Wretched, I would lie awake, hearing through the flimsy walls their passionate tones, now rising high, now fiercely forced into cold whispers; and then their words to each other sounded even crueller.

In their estrangement from each other, so new to them, both clung closer to me, though they would tell me nothing, nor should I have understood if they had. When my mother was sobbing softly, her arms clasping me tighter and tighter with each quivering throb, then I hated my father, who I felt had inflicted this sorrow upon her. Yet when my father drew me down upon his knee, and I looked into his kind eyes so full of pain, then I felt angry with my mother, remembering her bitter tongue.

It seemed to me as though some cruel, unseen thing had crept into the house to stand ever between them, so that they might never look into each other’s loving eyes but only into the eyes of this evil shadow. The idea grew upon me until at times I could almost detect its outline in the air, feel a chillness as it passed me. It trod silently through the pokey rooms, always alert to thrust its grinning face before them. Now beside my mother it would whisper in her ear; and the next moment, stealing across to my father, answer for him with his voice, but strangely different. I used to think I could hear it laughing to itself as it stepped back into enfolding space.

To this day I seem to see it, ever following with noiseless footsteps man and woman, waiting patiently its opportunity to thrust its face between them. So that I can read no love tale, but, glancing round, I see its mocking eyes behind my shoulder, reading also, with a silent laugh. So that never can I meet with boy and girl, whispering in the twilight, but I see it lurking amid the half lights, just behind them, creeping after them with stealthy tread, as hand in hand they pass me in quiet ways.

Shall any of us escape, or lies the road of all through this dark valley of the shadow of dead love? Is it Love’s ordeal? testing the feeble-hearted from the strong in faith, who shall find each other yet again, the darkness passed?

Of the dinner itself, until time of dessert, I can give no consecutive account, for as footman, under the orders of this enthusiastic parlour-maid, my place was no sinecure, and but few opportunities of observation through the crack of the door were afforded me. All that was clear to me was that the chief guest was a Mr. Teidelmann–or Tiedelmann, I cannot now remember which–a snuffy, mumbling old frump, with whose name then, however, I was familiar by reason of seeing it so often in huge letters, though with a Co. added, on dreary long blank walls, bordering the Limehouse reach. He sat at my mother’s right hand; and I wondered, noticing him so ugly and so foolish seeming, how she could be so interested in him, shouting much and often to him; for added to his other disattractions he was very deaf, which necessitated his putting his hand up to his ear at every other observation made to him, crying querulously: “Eh, what? What are you talking about? Say it again,”–smiling upon him and paying close attention to his every want. Even old Hasluck, opposite to him, and who, though pleasant enough in his careless way, was far from being a slave to politeness, roared himself purple, praising some new disinfectant of which this same Teidelmann appeared to be the proprietor.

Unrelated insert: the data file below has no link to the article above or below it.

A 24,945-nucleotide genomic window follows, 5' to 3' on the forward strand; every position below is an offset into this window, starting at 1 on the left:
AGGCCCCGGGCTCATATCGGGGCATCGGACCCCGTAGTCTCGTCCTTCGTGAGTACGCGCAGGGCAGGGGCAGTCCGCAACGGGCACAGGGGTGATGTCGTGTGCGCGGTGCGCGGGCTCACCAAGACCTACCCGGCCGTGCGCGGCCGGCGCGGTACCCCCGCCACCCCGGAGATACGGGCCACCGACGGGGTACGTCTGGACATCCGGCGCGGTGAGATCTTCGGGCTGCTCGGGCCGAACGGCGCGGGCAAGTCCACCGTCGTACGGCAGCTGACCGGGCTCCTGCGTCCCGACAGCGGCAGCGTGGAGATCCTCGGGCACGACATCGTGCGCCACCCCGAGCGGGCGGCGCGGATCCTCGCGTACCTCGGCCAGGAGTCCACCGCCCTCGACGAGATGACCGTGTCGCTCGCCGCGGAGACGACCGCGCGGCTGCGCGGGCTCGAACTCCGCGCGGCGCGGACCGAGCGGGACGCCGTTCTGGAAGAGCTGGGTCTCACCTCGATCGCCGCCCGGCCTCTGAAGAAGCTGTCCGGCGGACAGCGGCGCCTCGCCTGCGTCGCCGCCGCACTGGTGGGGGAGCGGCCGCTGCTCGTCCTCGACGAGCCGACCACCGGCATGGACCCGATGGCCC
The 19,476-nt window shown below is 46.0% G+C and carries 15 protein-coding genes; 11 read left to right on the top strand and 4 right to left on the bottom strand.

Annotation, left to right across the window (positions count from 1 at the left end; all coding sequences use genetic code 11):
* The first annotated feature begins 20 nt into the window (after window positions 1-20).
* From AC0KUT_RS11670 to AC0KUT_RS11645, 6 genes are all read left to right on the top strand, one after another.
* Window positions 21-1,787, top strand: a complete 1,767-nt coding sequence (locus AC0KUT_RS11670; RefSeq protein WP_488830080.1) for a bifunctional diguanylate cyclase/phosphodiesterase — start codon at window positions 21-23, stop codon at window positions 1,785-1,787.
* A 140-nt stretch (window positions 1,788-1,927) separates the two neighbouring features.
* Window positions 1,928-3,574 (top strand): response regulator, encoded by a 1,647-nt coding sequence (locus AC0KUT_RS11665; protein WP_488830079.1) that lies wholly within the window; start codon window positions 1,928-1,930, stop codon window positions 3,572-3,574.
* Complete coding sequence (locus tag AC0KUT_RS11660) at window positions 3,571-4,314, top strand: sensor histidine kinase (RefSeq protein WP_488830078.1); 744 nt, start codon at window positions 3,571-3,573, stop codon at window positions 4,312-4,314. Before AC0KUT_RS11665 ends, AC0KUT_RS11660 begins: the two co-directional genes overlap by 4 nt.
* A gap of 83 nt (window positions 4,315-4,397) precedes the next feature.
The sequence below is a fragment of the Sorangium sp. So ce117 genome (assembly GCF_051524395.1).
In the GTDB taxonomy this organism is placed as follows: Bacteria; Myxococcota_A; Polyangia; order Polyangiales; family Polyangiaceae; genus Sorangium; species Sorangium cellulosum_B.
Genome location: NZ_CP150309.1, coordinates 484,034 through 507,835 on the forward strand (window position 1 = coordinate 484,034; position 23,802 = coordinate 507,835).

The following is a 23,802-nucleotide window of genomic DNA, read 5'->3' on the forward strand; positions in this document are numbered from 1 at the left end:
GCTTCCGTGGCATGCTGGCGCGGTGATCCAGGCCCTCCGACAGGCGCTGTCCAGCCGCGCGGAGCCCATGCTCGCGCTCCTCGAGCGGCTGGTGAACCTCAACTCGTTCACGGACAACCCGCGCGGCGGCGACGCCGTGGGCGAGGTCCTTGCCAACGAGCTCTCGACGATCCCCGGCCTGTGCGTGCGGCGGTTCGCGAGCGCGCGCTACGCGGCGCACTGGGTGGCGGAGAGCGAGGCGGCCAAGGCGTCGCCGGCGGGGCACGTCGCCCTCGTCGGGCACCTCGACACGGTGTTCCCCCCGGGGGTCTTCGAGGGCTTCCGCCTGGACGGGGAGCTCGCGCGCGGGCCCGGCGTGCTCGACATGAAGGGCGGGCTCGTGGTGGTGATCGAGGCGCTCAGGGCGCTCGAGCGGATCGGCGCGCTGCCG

“My wife swears by it,” bellowed Hasluck, leaning across the table.

“Our drains!” chimed in Mrs. Hasluck, who was a homely soul; “well, you’d hardly know there was any in the house since I’ve took to using it.”

“What are they talking about?” asked Teidelmann, appealing to my mother. “What’s he say his wife does?”

“Your disinfectant,” explained my mother; “Mrs. Hasluck swears by it.”


“Mrs. Hasluck.”

“Does she? Delighted to hear it,” grunted the old gentleman, evidently bored.

“Nothing like it for a sick-room,” persisted Hasluck; “might almost call it a scent.”

“Makes one quite anxious to be ill,” remarked my aunt, addressing no one in particular.

“Reminds me of cocoanuts,” continued Hasluck.

Its proprietor appeared not to hear, but Hasluck was determined his flattery should not be lost.

“I say it reminds me of cocoanuts.” He screamed it this time.

“Oh, does it?” was the reply.

“Doesn’t it you?”

“Can’t say it does,” answered Teidelmann. “As a matter of fact, don’t know much about it myself. Never use it.”

Old Teidelmann went on with his dinner, but Hasluck was still full of the subject.

“Take my advice,” he shouted, “and buy a bottle.”

“Buy a what?”